Sorbitol is a polyol of increasing interest as sweetener, humectant, texturizer and softener in the food industry. Furthermore, this substance is used for the production of vitamin C, and also sorbose, propylene glycol, synthetic plasticizers and alkyd resins, among other products (1,10). The worldwide production of sorbitol has been estimated to be more than 500,000 Ton per year, having an increasing market (10). The industrial production of sorbitol is traditionally performed by catalytic hydrogenation of D-glucose syrup at a concentration of about 50% (w/v). In Brazil, sorbitol is produced in a sole industrial plant and a large part of its commercial demand is dependent on importation.

Gluconic acid and its salts are only prepared by the oxidation of glucose (or raw materials that contain glucose). The methods applied can be chemical, electrolytic, catalytic or biotechnological. Nowadays, the latter way is preferred, using Aspergillus niger or Gluconobacter suboxydans as micro-organisms. Industrially, gluconic acid and/or its salts are principally used for the removal of zinc coating from metallic objects, the removal of paint and varnish from surfaces, and in the food and pharmaceutical industries as stabiliser (5).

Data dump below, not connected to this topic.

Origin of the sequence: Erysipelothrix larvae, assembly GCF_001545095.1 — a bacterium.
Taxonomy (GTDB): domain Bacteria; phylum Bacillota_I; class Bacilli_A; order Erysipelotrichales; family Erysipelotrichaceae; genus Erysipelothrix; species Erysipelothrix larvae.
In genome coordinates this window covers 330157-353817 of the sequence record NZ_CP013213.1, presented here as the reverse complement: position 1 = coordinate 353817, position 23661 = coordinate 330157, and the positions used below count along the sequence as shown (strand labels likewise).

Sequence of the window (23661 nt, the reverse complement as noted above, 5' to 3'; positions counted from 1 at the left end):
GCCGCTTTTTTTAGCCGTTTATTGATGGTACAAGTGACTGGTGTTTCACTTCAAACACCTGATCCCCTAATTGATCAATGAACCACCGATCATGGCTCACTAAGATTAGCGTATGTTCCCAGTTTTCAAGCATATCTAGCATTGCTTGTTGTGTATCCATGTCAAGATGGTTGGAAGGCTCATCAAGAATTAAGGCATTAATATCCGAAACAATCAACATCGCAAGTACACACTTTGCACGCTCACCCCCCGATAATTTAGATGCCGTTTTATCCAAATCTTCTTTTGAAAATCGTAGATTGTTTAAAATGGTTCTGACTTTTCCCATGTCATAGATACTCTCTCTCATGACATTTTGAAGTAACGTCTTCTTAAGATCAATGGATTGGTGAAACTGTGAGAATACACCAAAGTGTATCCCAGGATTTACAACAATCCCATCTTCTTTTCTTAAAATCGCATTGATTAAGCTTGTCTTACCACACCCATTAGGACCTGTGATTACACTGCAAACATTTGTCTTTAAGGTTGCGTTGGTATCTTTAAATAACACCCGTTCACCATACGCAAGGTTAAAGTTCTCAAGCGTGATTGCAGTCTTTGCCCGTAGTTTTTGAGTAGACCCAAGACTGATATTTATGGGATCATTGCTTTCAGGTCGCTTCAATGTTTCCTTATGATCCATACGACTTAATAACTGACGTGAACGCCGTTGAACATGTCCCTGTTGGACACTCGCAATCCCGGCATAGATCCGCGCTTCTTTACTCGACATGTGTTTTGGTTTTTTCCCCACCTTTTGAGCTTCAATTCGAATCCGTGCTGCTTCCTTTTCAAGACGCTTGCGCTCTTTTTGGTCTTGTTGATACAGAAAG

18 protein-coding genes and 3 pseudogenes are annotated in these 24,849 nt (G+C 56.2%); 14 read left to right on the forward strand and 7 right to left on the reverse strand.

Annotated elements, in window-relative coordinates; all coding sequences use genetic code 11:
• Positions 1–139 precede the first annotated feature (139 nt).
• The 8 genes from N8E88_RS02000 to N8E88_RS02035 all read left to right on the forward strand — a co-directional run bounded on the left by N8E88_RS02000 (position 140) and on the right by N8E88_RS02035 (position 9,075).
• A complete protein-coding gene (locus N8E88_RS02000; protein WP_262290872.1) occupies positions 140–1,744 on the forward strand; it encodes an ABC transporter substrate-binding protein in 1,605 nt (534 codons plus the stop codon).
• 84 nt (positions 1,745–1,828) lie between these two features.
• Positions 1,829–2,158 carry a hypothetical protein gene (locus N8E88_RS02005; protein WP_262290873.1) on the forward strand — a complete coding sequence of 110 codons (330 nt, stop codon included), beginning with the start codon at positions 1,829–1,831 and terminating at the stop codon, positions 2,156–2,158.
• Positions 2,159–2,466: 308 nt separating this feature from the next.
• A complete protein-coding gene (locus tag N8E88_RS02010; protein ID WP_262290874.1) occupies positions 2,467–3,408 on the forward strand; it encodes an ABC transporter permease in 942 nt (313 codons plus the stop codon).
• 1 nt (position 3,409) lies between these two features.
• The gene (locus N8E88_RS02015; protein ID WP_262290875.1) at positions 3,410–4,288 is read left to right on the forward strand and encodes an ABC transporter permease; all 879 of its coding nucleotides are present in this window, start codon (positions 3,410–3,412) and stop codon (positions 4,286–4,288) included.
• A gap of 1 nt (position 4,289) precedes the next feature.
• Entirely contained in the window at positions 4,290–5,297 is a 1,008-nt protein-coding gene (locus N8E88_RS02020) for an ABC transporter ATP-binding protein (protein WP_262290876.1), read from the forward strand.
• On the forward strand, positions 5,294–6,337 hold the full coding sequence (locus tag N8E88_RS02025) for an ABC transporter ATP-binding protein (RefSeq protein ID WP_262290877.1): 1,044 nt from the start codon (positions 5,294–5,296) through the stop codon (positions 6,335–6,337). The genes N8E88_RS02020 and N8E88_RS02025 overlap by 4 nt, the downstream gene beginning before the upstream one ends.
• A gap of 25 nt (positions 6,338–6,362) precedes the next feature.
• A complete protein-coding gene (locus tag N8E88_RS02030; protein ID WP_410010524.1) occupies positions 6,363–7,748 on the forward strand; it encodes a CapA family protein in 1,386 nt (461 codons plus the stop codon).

In the presence of both glucose and fructose the ethanologenic bacterium Zymomonas mobilis produces gluconic acid and sorbitol. According to Zachariou and Scopes (11), two enzymes are involved in this bioconversion: glucose-fructose oxidoreductase (GFOR) (EC 1.1.99) and glucono-d-lactonase (GL) (EC 3.1.1.17). GFOR catalyses the reduction of fructose to sorbitol and the oxidation of glucose to glucono-d-lactone. In the sequence, glucono-d-lactone is hydrolysed by glucono-d-lactonase to form gluconic acid. The authors observed that GFOR is preferentially induced by glucose and that the enzyme activity in Z. mobilis extracts was higher when increasing substrate concentration was used for cell growth. The localisation of GFOR in the periplasm of Z. mobilis was later observed by Loos et al. (6) and confirmed by Aldrich et al. (2). Afterwards, Loos et al. (7) described the osmoprotective role of sorbitol for Z. mobilis, suggesting a physiological function of GFOR.